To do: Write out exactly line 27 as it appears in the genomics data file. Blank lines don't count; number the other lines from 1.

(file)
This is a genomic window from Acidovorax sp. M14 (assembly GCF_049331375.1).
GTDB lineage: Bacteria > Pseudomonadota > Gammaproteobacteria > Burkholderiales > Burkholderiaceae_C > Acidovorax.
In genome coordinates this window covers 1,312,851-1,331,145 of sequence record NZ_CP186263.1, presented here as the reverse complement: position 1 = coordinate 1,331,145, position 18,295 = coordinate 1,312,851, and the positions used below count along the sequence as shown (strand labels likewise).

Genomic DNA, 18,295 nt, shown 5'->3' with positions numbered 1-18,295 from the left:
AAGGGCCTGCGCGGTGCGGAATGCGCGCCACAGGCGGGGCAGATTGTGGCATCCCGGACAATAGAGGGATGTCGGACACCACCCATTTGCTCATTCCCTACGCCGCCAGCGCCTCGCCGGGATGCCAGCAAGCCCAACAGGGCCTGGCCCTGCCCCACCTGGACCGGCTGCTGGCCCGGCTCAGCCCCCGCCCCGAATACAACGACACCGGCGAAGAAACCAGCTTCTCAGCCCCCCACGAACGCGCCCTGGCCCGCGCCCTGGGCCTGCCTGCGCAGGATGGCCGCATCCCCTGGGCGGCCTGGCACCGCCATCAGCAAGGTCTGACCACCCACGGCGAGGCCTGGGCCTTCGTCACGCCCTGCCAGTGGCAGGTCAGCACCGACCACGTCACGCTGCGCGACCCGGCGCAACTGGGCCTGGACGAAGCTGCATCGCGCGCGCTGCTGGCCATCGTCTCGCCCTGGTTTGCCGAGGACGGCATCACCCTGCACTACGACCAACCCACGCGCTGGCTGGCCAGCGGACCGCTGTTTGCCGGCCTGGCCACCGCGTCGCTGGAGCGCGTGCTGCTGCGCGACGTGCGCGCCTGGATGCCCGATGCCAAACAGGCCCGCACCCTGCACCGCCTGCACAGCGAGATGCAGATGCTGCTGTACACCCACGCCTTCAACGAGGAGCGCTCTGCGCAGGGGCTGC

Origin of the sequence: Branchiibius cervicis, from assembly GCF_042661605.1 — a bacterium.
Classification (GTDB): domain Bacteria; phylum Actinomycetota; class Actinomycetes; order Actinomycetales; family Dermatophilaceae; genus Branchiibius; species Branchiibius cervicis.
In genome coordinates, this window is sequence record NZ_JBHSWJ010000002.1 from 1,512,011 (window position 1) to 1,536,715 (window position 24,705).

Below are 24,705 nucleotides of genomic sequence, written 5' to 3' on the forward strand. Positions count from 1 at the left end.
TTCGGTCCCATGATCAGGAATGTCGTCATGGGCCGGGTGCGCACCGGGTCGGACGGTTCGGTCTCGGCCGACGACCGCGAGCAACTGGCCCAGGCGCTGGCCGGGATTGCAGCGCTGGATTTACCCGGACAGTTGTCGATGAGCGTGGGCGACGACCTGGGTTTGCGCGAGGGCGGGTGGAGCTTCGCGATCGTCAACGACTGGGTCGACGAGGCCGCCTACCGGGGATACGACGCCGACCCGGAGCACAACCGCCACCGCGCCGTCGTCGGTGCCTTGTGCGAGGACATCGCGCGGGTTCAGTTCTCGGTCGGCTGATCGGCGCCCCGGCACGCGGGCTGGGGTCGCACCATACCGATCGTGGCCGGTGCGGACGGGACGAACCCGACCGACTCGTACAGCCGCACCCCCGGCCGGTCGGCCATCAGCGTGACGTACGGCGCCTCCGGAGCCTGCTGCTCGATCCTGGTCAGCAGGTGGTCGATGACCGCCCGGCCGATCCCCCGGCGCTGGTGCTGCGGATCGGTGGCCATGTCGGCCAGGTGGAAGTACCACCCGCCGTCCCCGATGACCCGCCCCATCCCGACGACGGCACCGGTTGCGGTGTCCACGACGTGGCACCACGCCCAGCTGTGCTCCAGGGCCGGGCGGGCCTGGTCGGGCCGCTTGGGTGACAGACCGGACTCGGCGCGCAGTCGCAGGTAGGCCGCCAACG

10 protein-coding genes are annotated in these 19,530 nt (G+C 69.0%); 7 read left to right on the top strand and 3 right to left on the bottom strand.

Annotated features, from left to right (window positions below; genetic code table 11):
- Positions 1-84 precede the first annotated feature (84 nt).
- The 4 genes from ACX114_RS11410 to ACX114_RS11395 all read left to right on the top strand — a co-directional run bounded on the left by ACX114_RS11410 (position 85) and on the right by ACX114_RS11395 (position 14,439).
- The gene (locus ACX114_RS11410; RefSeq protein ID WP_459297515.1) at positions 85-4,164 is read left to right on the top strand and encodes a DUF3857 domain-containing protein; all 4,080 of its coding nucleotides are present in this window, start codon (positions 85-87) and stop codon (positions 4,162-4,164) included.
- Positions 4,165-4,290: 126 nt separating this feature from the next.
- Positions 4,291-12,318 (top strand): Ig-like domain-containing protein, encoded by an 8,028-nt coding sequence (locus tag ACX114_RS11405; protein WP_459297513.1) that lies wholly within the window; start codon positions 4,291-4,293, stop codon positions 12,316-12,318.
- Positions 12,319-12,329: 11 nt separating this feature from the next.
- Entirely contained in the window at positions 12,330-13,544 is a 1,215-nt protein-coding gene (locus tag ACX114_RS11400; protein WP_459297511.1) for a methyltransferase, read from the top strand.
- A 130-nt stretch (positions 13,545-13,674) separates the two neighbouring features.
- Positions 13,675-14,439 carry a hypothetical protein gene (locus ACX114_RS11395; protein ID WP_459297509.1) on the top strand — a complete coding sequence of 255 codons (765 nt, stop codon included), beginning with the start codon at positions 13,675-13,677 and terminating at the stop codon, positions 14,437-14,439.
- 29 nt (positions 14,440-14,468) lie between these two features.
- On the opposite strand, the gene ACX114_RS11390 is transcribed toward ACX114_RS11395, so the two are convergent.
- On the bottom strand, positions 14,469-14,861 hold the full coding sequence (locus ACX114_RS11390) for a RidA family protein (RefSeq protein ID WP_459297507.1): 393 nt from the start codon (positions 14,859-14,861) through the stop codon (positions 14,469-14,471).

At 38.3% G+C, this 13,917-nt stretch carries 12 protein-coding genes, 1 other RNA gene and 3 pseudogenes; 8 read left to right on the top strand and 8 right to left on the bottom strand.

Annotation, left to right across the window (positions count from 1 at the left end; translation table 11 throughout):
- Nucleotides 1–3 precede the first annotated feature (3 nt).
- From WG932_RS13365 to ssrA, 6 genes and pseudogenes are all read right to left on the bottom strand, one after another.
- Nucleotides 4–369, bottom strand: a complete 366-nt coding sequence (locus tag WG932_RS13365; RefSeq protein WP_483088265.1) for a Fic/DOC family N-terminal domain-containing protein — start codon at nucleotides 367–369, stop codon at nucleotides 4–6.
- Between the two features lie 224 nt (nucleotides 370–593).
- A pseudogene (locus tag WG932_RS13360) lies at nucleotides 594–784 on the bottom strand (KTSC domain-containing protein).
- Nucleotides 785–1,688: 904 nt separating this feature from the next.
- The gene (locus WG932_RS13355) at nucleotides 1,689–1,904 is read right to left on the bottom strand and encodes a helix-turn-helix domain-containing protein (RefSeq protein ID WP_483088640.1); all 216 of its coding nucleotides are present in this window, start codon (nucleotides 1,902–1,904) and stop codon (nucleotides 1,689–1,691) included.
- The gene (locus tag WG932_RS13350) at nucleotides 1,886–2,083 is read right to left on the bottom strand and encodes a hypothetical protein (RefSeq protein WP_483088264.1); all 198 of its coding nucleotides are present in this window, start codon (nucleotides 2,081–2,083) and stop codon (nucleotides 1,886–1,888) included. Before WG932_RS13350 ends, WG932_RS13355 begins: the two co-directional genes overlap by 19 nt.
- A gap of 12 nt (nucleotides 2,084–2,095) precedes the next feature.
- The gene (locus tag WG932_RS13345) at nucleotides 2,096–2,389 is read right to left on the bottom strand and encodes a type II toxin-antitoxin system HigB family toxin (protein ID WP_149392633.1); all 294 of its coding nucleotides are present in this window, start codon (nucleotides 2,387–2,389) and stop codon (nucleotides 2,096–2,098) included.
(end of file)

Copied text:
- Nucleotides 1–3 precede the first annotated feature (3 nt).